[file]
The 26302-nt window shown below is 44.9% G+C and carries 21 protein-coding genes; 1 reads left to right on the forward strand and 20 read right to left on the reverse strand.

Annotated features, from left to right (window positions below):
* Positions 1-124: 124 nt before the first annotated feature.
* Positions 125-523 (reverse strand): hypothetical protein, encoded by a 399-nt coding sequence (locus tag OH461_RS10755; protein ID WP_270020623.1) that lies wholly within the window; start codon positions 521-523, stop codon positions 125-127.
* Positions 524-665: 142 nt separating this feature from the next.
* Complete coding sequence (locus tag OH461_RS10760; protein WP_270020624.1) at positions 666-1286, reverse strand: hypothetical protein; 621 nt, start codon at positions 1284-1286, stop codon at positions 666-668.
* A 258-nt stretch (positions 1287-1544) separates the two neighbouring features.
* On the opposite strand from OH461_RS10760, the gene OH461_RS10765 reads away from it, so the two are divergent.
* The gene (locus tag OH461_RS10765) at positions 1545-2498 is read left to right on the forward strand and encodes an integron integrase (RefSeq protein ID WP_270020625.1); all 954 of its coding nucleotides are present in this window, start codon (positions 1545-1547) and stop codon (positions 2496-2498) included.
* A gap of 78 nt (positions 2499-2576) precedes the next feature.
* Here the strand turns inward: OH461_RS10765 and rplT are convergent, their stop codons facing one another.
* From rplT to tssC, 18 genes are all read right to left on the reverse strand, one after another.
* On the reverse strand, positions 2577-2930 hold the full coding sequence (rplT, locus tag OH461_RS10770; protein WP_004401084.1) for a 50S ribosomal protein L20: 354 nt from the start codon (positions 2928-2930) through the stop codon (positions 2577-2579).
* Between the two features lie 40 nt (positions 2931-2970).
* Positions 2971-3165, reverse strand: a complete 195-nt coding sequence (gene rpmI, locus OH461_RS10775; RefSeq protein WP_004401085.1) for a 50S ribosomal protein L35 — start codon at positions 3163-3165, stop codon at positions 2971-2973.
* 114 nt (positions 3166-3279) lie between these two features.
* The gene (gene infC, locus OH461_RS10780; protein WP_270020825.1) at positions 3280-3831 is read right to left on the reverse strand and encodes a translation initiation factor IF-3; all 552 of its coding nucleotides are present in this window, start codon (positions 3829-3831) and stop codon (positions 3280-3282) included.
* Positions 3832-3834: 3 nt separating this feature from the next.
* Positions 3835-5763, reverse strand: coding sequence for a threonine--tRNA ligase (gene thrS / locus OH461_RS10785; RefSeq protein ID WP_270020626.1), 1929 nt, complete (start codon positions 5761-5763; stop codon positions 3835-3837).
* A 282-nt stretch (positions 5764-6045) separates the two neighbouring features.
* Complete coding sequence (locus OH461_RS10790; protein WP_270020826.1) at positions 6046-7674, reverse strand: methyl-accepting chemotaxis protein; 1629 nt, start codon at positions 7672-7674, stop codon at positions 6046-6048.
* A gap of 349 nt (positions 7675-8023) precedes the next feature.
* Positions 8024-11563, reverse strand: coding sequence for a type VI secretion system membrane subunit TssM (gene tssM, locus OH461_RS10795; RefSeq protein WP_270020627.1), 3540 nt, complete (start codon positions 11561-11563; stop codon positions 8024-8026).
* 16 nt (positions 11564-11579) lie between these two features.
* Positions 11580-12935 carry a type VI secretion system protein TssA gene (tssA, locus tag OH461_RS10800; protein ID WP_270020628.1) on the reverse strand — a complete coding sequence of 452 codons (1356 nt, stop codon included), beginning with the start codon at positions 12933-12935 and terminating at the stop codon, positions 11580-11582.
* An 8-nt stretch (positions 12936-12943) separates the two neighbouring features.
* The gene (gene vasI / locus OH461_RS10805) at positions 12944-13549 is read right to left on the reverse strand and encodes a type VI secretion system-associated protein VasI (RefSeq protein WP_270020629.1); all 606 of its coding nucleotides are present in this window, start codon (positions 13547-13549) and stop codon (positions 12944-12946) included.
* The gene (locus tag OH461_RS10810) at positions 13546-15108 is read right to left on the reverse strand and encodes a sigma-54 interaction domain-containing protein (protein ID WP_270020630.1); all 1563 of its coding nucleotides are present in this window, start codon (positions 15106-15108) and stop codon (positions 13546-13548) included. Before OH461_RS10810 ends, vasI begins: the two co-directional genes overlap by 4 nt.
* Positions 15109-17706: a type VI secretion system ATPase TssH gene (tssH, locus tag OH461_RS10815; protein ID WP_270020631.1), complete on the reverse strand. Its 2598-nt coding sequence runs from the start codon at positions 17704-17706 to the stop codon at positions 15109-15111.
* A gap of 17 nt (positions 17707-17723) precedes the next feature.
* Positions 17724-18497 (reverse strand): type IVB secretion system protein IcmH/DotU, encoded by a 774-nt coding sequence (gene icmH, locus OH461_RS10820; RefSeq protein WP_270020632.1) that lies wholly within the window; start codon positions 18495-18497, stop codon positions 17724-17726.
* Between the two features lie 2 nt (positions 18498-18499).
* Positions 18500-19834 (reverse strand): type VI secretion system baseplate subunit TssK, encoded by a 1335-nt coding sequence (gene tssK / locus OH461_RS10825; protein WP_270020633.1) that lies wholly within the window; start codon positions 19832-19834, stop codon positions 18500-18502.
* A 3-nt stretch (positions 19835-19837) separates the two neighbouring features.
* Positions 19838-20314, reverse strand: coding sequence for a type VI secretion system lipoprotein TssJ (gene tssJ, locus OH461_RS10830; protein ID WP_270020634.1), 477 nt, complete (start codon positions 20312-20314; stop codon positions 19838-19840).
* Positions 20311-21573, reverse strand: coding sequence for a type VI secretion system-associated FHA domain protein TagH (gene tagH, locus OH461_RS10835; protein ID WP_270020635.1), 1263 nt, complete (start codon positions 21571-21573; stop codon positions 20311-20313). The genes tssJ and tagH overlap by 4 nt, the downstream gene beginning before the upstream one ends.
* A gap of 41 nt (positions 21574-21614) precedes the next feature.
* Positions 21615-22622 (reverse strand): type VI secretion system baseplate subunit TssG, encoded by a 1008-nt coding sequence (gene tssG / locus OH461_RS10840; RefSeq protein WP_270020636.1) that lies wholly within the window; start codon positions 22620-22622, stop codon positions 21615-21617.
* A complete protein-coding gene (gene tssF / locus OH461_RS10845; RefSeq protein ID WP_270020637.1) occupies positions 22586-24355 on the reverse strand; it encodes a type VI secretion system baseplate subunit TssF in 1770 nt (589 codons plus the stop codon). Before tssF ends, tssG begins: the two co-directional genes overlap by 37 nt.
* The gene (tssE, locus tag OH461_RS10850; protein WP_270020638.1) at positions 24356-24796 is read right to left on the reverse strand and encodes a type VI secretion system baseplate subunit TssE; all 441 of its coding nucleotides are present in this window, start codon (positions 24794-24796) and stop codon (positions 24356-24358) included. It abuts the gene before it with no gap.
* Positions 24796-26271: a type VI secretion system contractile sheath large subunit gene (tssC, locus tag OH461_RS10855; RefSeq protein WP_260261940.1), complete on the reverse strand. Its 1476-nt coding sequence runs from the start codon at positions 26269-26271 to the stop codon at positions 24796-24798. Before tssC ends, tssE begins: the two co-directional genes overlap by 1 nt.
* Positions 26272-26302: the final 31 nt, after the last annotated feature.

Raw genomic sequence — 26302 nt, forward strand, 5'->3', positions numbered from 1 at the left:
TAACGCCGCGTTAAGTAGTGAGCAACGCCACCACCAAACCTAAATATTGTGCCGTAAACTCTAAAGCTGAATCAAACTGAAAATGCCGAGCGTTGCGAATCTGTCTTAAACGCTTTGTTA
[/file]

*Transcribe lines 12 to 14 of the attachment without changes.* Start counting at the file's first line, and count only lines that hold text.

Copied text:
* From rplT to tssC, 18 genes are all read right to left on the reverse strand, one after another.
* On the reverse strand, positions 2577-2930 hold the full coding sequence (rplT, locus tag OH461_RS10770; protein WP_004401084.1) for a 50S ribosomal protein L20: 354 nt from the start codon (positions 2928-2930) through the stop codon (positions 2577-2579).
* Between the two features lie 40 nt (positions 2931-2970).